What You Need to Know About Low-Income Communities Bonus Credits
This is part of a series of articles providing guidance on how taxpayers in the United States can receive federal tax credits under provisions of the Inflation Reduction Act of 2022 intended to promote clean energy. The first articles in the series are What You Need to Know About Electric Vehicle Tax Credits and What You Need to Know About Residential Energy Tax Credits.
The Inflation Reduction Act (IRA) of 2022 offers opportunities for individuals to earn tax credits for buying electric vehicles and applying clean energy technology to their homes, but the benefits are meant to be spread more widely to reduce U.S. reliance on greenhouse gas-emitting fossil fuels. Case in point: the Low-Income Communities Bonus Credit Program, which boosts the investment tax credit for electricity-generating solar and wind installations built in low-income communities or on Native American land.
“The Low-Income Communities Bonus Credit Program supports a transformative set of investments designed to create jobs, lower costs for American families, and spur an economic revitalization in communities that have historically been left behind,” said the Department of Energy (DOE).
This program is notably different from those previously featured in this series, in which taxpayers can claim EV and residential clean energy credits when they file their income tax return. Instead, the Low-Income Communities Bonus Credit Program involves a competitive application process in which a limited number of facilities will be approved for tax credit increases each year.
The IRA added a new component to the Internal Revenue Code: Section 48(e.)), which broadly provides clean electricity investment tax credits “for any taxable year in an amount equal to the applicable percentage of the qualified investment for such taxable year with respect to” either a facility that meets certain qualifications or any energy storage technology. A qualified electricity production facility, as now laid out in the code, must come online after December 31, 2024, with the expectation of emitting zero greenhouse gases.
The base credit level is 6 percent of a qualified investment for an eligible solar or wind project, according to the White House. But the credit can be boosted by 10 percentage points for projects in low-income communities or on native tribal land, and increased by 20 percentage points for a facility that is a component of a qualified low-income residential building or qualified low-income economic benefit project, said the DOE, which is managing the program with the Treasury Department and Internal Revenue Service (IRS).
Qualified facilities for the investment increase, per this August 2023 Federal Register notice, encompass only a wind facility, solar energy property, or small wind energy property. They must produce under 5 megawatts of electricity in alternating current (AC).
The program uses the federal statutory definition for a low-income community: a population census tract in which the poverty rate is 20 percent or greater; a non-metropolitan tract in which median family income tops out at 80 percent of the statewide median; or a metropolitan tract in which median family income tops out at 80 percent of the statewide median or the metropolitan area median. To be considered part of the low-income residential building program a facility must distribute its electricity “equitably” among all occupants in a building that is part of a covered housing program under the 1994 Violence Against Women Act, a housing assistance program run by the Department of Agriculture under the 1949 Housing Act, a housing program through a tribally designated housing organization under the 1996 Native American Housing Assistance and Self-Determination Act, or another select affording housing program. To be considered under the qualified low-income economic benefit program, no less than half of the financial benefits of the generated electricity must go to households that are under 200 percent of the poverty line or under 80 percent of the area's median gross income.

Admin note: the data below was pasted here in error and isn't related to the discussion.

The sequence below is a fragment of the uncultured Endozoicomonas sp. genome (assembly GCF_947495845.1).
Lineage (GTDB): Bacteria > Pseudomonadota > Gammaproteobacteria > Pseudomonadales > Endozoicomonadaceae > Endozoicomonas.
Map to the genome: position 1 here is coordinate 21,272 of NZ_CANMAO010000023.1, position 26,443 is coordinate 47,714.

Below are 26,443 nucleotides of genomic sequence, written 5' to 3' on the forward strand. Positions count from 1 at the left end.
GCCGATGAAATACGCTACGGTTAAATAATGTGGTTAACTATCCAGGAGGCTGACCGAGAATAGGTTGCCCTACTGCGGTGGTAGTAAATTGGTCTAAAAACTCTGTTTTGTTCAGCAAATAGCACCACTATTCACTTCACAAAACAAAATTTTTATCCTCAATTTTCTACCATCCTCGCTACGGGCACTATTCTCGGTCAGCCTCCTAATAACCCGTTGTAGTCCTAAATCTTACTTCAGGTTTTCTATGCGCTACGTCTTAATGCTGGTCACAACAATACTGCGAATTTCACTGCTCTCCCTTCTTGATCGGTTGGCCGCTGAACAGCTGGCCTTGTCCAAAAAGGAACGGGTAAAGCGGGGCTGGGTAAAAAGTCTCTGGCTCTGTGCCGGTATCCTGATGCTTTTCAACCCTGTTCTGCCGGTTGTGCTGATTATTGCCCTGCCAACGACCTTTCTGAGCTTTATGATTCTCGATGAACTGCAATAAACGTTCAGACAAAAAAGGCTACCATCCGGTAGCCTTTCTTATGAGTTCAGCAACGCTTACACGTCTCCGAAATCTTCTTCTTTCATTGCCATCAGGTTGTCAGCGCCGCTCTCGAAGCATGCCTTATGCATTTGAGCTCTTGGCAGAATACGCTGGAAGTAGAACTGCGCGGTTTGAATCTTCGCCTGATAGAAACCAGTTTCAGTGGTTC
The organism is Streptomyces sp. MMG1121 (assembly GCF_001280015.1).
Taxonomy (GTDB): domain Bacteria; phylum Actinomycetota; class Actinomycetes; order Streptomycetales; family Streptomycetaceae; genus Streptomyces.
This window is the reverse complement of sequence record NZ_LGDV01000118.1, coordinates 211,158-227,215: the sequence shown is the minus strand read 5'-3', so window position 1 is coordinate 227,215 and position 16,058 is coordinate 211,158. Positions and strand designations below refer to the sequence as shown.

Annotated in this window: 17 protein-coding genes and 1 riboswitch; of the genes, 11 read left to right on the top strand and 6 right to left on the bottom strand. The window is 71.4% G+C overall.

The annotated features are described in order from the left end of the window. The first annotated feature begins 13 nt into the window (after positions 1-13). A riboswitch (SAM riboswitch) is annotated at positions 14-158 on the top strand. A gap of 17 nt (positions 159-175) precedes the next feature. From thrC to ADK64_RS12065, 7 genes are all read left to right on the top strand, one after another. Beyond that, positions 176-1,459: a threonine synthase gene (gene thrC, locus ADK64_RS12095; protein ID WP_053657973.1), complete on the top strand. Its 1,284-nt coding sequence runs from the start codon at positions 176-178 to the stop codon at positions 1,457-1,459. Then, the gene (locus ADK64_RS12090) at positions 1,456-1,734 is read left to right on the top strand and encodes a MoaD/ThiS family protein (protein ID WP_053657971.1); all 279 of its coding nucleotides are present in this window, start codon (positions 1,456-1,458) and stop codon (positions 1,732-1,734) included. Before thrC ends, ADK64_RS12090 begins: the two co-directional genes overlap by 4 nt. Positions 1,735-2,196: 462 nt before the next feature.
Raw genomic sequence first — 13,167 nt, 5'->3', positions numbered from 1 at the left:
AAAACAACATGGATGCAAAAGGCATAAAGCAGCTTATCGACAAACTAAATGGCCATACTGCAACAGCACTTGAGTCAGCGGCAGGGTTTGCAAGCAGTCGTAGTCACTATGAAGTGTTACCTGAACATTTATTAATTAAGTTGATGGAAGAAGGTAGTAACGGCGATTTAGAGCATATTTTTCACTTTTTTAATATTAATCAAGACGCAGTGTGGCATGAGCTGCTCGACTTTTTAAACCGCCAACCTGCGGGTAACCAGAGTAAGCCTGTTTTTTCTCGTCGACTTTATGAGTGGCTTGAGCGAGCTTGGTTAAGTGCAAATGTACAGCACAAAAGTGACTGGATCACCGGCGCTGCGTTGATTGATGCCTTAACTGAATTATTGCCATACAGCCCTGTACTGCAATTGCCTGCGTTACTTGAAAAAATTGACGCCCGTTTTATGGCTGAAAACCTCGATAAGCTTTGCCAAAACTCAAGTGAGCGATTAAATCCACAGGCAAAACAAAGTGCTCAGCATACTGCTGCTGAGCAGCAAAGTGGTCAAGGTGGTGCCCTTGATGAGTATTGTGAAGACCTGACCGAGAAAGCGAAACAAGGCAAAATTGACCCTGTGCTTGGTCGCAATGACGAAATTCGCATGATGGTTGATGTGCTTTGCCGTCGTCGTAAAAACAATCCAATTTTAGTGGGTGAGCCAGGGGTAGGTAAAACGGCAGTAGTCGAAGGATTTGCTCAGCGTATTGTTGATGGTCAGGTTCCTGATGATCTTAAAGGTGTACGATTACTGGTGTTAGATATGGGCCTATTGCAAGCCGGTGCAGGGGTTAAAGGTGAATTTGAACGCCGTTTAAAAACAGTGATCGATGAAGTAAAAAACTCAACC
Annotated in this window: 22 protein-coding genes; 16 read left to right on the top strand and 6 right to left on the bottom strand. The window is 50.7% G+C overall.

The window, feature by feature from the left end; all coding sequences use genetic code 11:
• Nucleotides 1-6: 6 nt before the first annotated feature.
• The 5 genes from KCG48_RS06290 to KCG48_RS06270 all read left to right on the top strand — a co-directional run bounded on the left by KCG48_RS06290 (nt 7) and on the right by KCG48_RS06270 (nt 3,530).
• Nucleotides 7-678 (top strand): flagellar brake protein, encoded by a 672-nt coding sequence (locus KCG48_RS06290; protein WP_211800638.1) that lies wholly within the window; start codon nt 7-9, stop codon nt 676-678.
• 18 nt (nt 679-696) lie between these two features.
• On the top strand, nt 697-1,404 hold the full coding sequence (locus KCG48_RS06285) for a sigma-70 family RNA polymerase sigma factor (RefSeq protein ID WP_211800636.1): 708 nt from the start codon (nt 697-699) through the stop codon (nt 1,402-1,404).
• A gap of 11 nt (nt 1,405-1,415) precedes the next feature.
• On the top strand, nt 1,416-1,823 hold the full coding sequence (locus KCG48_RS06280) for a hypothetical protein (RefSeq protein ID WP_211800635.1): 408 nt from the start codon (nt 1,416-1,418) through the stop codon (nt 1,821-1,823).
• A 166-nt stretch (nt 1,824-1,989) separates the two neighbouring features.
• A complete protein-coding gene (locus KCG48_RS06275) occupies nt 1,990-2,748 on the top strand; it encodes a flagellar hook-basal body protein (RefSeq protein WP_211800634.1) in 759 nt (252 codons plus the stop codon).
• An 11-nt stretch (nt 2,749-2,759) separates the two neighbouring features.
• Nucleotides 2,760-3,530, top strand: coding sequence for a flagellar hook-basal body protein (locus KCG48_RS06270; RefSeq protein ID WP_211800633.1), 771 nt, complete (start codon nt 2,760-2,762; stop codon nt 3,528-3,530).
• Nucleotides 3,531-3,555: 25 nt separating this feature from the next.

The IRS is authorized to approve as much as 1.8 gigawatts of electricity per year, divided across the four categories: 700 megawatts of capacity each for low-income communities and qualified low-income economic benefit projects and 200 megawatts of capacity each for projects on tribal land and qualified low-income residential buildings.
The first application window opened on October 19, 2023, and closed after 30 days. “Following the 30-day period, DOE will generally accept applications on a rolling basis and will review applications and provide recommendations to the IRS in the order applications are received until the IRS allocates all Capacity Limitation in a program year,” the DOE said.
Organizations can begin the application process at this DOE Web page. According to the agency’s latest accounting, a total of 200 capacity allocations have been approved, leaving just 365 megawatts to be allocated. More than 8,000 applications remained pending.
This series' fourth and final article will examine the tax credits available for clean electricity production and investment. In the meantime, Earth Hero has recommendations on family and community-level actions you can take to help address the climate crisis, including joining a climate action group, acts of non-violent civil disobedience, and adopting a forest.
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